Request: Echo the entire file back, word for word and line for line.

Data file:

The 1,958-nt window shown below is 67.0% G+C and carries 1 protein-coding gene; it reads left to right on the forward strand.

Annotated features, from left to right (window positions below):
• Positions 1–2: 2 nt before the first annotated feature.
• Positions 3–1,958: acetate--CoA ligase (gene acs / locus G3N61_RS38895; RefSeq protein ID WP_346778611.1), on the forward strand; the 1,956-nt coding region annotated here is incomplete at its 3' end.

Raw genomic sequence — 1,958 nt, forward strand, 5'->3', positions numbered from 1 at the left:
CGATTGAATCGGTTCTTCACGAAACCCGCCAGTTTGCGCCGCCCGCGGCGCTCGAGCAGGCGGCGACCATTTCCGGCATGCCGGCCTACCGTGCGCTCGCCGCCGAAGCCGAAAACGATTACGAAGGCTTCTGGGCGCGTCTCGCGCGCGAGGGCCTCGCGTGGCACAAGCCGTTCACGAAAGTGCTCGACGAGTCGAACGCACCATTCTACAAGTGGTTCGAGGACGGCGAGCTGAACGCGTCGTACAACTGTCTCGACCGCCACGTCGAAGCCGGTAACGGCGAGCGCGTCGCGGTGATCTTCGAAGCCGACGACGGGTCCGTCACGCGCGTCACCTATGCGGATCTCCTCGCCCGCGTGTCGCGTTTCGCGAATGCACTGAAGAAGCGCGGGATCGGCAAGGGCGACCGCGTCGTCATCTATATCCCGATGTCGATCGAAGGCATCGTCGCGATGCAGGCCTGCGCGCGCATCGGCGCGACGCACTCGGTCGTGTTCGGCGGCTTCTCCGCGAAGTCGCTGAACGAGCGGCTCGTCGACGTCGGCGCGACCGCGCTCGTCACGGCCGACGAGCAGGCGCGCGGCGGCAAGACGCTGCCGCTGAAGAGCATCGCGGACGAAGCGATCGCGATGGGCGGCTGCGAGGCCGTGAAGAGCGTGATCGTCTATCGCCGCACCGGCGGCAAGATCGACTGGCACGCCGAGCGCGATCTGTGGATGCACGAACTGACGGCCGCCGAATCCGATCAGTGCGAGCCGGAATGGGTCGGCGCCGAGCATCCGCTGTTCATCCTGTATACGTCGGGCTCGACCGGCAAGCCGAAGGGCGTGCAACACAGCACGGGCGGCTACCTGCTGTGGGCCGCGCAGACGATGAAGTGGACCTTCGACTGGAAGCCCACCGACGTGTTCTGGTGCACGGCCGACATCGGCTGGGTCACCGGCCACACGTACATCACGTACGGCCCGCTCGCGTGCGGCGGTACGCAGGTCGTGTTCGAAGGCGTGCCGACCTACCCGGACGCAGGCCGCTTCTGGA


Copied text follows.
The 1,958-nt window shown below is 67.0% G+C and carries 1 protein-coding gene; it reads left to right on the forward strand.

Annotated features, from left to right (window positions below):
• Positions 1–2: 2 nt before the first annotated feature.
• Positions 3–1,958: acetate--CoA ligase (gene acs / locus G3N61_RS38895; RefSeq protein ID WP_346778611.1), on the forward strand; the 1,956-nt coding region annotated here is incomplete at its 3' end.

Raw genomic sequence — 1,958 nt, forward strand, 5'->3', positions numbered from 1 at the left:
CGATTGAATCGGTTCTTCACGAAACCCGCCAGTTTGCGCCGCCCGCGGCGCTCGAGCAGGCGGCGACCATTTCCGGCATGCCGGCCTACCGTGCGCTCGCCGCCGAAGCCGAAAACGATTACGAAGGCTTCTGGGCGCGTCTCGCGCGCGAGGGCCTCGCGTGGCACAAGCCGTTCACGAAAGTGCTCGACGAGTCGAACGCACCATTCTACAAGTGGTTCGAGGACGGCGAGCTGAACGCGTCGTACAACTGTCTCGACCGCCACGTCGAAGCCGGTAACGGCGAGCGCGTCGCGGTGATCTTCGAAGCCGACGACGGGTCCGTCACGCGCGTCACCTATGCGGATCTCCTCGCCCGCGTGTCGCGTTTCGCGAATGCACTGAAGAAGCGCGGGATCGGCAAGGGCGACCGCGTCGTCATCTATATCCCGATGTCGATCGAAGGCATCGTCGCGATGCAGGCCTGCGCGCGCATCGGCGCGACGCACTCGGTCGTGTTCGGCGGCTTCTCCGCGAAGTCGCTGAACGAGCGGCTCGTCGACGTCGGCGCGACCGCGCTCGTCACGGCCGACGAGCAGGCGCGCGGCGGCAAGACGCTGCCGCTGAAGAGCATCGCGGACGAAGCGATCGCGATGGGCGGCTGCGAGGCCGTGAAGAGCGTGATCGTCTATCGCCGCACCGGCGGCAAGATCGACTGGCACGCCGAGCGCGATCTGTGGATGCACGAACTGACGGCCGCCGAATCCGATCAGTGCGAGCCGGAATGGGTCGGCGCCGAGCATCCGCTGTTCATCCTGTATACGTCGGGCTCGACCGGCAAGCCGAAGGGCGTGCAACACAGCACGGGCGGCTACCTGCTGTGGGCCGCGCAGACGATGAAGTGGACCTTCGACTGGAAGCCCACCGACGTGTTCTGGTGCACGGCCGACATCGGCTGGGTCACCGGCCACACGTACATCACGTACGGCCCGCTCGCGTGCGGCGGTACGCAGGTCGTGTTCGAAGGCGTGCCGACCTACCCGGACGCAGGCCGCTTCTGGA